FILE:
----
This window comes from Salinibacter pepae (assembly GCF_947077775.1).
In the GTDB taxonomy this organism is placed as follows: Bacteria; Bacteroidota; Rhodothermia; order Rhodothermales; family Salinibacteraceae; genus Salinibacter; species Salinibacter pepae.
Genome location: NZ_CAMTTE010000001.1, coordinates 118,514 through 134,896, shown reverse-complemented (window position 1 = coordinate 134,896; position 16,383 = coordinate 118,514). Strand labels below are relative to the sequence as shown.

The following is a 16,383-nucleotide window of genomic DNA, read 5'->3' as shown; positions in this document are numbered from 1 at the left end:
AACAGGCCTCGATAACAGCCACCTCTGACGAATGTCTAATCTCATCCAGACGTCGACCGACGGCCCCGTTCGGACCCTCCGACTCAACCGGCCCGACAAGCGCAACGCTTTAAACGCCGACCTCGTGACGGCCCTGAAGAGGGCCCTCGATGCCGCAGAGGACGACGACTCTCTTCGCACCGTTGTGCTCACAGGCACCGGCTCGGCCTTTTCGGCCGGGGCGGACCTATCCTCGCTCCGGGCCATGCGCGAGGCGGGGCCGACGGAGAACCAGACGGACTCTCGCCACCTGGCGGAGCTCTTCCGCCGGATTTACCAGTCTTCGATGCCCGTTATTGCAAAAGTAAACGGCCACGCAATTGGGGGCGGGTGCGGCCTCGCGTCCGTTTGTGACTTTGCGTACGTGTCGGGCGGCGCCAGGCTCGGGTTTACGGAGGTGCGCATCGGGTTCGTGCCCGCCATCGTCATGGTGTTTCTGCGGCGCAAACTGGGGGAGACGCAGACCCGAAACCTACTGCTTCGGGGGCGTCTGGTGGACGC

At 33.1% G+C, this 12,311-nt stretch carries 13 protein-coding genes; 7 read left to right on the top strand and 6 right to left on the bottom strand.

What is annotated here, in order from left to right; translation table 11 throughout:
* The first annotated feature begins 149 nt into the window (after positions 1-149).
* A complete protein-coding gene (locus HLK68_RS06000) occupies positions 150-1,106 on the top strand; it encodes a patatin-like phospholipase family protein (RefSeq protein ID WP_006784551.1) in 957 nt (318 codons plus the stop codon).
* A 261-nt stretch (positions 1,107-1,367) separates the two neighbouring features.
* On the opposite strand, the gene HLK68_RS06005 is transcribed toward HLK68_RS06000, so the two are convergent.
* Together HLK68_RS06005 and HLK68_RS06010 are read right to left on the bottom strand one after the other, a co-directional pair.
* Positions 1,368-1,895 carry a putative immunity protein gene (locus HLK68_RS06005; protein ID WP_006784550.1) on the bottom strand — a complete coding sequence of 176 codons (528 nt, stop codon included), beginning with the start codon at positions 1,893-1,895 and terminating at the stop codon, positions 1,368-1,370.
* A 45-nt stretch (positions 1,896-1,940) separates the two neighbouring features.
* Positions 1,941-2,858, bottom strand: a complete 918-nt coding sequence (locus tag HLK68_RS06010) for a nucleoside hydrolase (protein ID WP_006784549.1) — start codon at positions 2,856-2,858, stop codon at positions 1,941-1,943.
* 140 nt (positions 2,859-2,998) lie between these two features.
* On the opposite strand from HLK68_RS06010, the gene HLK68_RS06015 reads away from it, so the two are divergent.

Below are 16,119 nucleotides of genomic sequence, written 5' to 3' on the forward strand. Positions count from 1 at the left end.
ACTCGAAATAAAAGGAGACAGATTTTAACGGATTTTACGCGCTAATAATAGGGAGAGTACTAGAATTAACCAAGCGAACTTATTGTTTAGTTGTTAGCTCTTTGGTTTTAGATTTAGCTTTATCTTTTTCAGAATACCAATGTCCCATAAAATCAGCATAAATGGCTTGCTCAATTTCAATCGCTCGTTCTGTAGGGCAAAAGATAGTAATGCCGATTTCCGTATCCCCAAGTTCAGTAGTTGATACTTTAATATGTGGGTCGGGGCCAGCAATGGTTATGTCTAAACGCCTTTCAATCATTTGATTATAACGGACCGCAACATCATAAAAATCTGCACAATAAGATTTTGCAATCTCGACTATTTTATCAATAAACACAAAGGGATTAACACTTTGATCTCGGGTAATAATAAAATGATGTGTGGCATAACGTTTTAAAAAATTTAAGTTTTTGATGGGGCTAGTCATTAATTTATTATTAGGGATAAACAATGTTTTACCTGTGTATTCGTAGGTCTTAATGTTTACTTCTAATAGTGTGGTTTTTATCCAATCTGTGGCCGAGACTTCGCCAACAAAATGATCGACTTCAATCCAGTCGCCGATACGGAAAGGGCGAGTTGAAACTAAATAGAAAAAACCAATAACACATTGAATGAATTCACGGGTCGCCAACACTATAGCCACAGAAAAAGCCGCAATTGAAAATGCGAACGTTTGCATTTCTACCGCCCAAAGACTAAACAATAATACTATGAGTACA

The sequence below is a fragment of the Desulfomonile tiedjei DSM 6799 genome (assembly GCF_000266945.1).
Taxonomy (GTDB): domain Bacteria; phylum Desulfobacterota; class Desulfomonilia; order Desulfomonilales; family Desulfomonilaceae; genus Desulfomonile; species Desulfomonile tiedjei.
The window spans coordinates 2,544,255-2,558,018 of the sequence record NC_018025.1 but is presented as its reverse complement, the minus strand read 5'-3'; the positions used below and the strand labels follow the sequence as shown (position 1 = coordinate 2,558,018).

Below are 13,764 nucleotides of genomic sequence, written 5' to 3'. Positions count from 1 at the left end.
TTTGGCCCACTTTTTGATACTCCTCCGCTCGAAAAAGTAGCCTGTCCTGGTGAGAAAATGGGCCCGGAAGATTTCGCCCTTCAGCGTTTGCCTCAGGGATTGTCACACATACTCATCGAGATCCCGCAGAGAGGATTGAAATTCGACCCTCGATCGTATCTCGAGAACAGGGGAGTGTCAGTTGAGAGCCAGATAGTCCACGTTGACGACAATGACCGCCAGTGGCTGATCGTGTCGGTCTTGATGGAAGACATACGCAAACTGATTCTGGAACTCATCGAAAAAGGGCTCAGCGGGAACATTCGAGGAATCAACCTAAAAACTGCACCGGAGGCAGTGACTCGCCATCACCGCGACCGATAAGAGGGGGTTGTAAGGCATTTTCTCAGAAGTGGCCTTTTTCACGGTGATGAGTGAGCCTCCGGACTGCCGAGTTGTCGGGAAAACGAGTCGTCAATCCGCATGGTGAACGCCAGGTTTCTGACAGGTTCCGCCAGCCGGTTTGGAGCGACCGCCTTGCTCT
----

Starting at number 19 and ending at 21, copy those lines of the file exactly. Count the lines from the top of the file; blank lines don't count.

ACTCGAAATAAAAGGAGACAGATTTTAACGGATTTTACGCGCTAATAATAGGGAGAGTACTAGAATTAACCAAGCGAACTTATTGTTTAGTTGTTAGCTCTTTGGTTTTAGATTTAGCTTTATCTTTTTCAGAATACCAATGTCCCATAAAATCAGCATAAATGGCTTGCTCAATTTCAATCGCTCGTTCTGTAGGGCAAAAGATAGTAATGCCGATTTCCGTATCCCCAAGTTCAGTAGTTGATACTTTAATATGTGGGTCGGGGCCAGCAATGGTTATGTCTAAACGCCTTTCAATCATTTGATTATAACGGACCGCAACATCATAAAAATCTGCACAATAAGATTTTGCAATCTCGACTATTTTATCAATAAACACAAAGGGATTAACACTTTGATCTCGGGTAATAATAAAATGATGTGTGGCATAACGTTTTAAAAAATTTAAGTTTTTGATGGGGCTAGTCATTAATTTATTATTAGGGATAAACAATGTTTTACCTGTGTATTCGTAGGTCTTAATGTTTACTTCTAATAGTGTGGTTTTTATCCAATCTGTGGCCGAGACTTCGCCAACAAAATGATCGACTTCAATCCAGTCGCCGATACGGAAAGGGCGAGTTGAAACTAAATAGAAAAAACCAATAACACATTGAATGAATTCACGGGTCGCCAACACTATAGCCACAGAAAAAGCCGCAATTGAAAATGCGAACGTTTGCATTTCTACCGCCCAAAGACTAAACAATAATACTATGAGTACA

The sequence below is a fragment of the Desulfomonile tiedjei DSM 6799 genome (assembly GCF_000266945.1).
Taxonomy (GTDB): domain Bacteria; phylum Desulfobacterota; class Desulfomonilia; order Desulfomonilales; family Desulfomonilaceae; genus Desulfomonile; species Desulfomonile tiedjei.